1. The blowers are controlled to maintain a pressure set point requirement, which can be
  1. constant, independent of plant operating conditions, or
  2. dynamically calculated based on valve positions.

2. Airflow control, where the actual total airflow requirement is sent as a set point to the blower control.

 

1.a. Constant Pressure Blower Control At regular intervals, the aeration control system positions the air control valves to distribute the air to each aeration zone based upon the calculated airflow set point (typically using proportional-integral feedback control based on a dissolved oxygen error signal) for each zone. At the same time the blower control adjusts the output of the blowers to keep the system pressure within the specified dead band of the pressure set point. As the control valves open as airflow demand increases, the system pressure will drop and the blower control will then increase airflow to maintain the system pressure at the set point. The same control applies with the valves closing as airflow demand decreases, just in the opposite direction.

 

1.b. Dynamic Pressure Blower Control Dynamic pressure control is intended to promote lower system pressure by having the position of the most open valve (MOV) determine the system pressure set point. The MOV is controlled between two predetermined valve position set points (Jenkins, 2013). If the MOV is opened higher than the high set point, the system pressure set point is increased, increasing the airflow and forcing the valve to close to within the prescribed limits. If the MOV is closed below the low set point, the system pressure set point is decreased.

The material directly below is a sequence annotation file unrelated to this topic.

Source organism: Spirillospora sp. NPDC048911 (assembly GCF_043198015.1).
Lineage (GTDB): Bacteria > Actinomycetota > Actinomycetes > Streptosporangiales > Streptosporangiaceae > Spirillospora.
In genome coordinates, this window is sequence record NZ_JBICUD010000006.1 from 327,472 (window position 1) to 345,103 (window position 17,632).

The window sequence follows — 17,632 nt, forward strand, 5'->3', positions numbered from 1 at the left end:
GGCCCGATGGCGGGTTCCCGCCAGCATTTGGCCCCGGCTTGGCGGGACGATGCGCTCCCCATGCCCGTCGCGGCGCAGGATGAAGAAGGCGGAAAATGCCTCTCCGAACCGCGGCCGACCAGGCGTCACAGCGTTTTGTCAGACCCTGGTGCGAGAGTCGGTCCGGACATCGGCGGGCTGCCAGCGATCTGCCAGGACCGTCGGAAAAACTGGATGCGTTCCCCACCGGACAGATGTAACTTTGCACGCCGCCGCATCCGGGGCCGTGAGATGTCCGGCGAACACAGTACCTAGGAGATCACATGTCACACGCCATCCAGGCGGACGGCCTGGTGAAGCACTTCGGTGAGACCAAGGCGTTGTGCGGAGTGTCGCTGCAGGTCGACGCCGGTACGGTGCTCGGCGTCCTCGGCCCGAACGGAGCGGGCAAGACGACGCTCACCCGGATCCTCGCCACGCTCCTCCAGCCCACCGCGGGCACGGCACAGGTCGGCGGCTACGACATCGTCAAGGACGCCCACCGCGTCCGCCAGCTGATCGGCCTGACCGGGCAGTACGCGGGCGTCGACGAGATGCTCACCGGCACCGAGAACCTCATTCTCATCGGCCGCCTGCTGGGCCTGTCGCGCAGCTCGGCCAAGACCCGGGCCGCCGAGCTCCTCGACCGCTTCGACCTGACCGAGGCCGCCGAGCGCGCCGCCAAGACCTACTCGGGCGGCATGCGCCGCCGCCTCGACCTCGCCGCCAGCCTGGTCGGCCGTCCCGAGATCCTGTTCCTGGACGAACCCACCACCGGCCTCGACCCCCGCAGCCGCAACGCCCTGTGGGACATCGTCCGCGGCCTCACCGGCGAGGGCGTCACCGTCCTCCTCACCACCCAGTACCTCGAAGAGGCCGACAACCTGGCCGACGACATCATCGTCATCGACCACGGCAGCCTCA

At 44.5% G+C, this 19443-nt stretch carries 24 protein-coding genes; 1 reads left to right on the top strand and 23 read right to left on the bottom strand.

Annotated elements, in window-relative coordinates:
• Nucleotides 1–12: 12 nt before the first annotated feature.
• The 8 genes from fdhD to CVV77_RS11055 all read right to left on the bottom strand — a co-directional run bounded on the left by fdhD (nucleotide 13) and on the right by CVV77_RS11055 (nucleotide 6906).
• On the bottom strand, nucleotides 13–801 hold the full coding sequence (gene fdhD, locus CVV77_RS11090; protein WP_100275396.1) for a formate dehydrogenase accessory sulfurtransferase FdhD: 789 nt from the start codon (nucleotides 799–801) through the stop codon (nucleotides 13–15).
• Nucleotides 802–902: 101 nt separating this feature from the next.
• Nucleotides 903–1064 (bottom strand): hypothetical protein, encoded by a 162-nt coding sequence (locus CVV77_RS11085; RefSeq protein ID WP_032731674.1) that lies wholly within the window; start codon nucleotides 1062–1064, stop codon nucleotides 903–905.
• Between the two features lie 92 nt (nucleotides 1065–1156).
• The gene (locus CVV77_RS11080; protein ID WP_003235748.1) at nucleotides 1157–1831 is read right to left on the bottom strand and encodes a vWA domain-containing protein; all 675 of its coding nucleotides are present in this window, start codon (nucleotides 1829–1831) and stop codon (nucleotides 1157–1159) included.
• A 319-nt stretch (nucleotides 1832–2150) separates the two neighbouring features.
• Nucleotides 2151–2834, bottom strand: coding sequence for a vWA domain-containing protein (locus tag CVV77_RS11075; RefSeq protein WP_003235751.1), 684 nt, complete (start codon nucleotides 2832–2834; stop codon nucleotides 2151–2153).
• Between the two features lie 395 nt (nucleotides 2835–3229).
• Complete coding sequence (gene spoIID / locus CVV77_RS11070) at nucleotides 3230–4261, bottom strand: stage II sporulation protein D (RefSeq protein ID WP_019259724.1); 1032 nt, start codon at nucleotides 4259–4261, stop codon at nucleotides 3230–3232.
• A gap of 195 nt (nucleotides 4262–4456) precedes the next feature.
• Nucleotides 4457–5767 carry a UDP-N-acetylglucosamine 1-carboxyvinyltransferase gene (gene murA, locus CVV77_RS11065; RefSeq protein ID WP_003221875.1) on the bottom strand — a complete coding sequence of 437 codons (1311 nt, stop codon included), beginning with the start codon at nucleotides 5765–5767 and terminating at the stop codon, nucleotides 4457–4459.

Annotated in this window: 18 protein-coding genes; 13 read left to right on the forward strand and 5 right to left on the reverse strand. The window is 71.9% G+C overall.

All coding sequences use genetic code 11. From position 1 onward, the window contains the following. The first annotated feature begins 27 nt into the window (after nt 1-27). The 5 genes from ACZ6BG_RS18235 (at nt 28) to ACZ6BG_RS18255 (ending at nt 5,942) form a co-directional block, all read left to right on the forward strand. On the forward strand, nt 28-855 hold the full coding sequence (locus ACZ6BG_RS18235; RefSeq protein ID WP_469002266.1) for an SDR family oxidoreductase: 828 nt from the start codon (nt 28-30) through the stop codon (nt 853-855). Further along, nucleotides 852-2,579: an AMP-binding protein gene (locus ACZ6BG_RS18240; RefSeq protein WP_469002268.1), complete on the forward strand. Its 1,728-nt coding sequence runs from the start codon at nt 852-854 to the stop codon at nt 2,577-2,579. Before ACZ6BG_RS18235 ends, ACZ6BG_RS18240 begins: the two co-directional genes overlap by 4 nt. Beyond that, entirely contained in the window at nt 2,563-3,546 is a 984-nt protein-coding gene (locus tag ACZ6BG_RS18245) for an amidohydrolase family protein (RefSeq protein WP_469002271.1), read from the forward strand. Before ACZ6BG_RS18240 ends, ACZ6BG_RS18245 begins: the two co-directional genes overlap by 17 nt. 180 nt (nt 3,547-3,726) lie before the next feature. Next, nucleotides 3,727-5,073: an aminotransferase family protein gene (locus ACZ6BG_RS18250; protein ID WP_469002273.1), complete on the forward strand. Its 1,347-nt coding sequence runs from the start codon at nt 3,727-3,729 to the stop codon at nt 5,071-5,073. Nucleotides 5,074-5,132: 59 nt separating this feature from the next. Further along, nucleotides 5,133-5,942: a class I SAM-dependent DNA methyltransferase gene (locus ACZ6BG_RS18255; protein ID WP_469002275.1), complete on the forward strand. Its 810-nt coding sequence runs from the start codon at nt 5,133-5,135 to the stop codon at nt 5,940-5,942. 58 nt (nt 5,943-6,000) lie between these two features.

2. Flow Based Blower Control At regular intervals, the aeration control system sends a total airflow set-point to the blower control, and then positions the air control valves to distribute the air to each aeration zone based upon the calculated airflow set point for each zone.

The valve control includes dynamic most open valve logic to promote low system pressure by having one of the control valves become the most open valve (MOV) at 90% open and allows the other control valves to seek their position to meet the airflow requirements. When a control valve that is not the MOV is calculated to be at greater percent open than the MOV, then that valve becomes MOV, and the previous MOV will be able to close.

Green Leaf

Results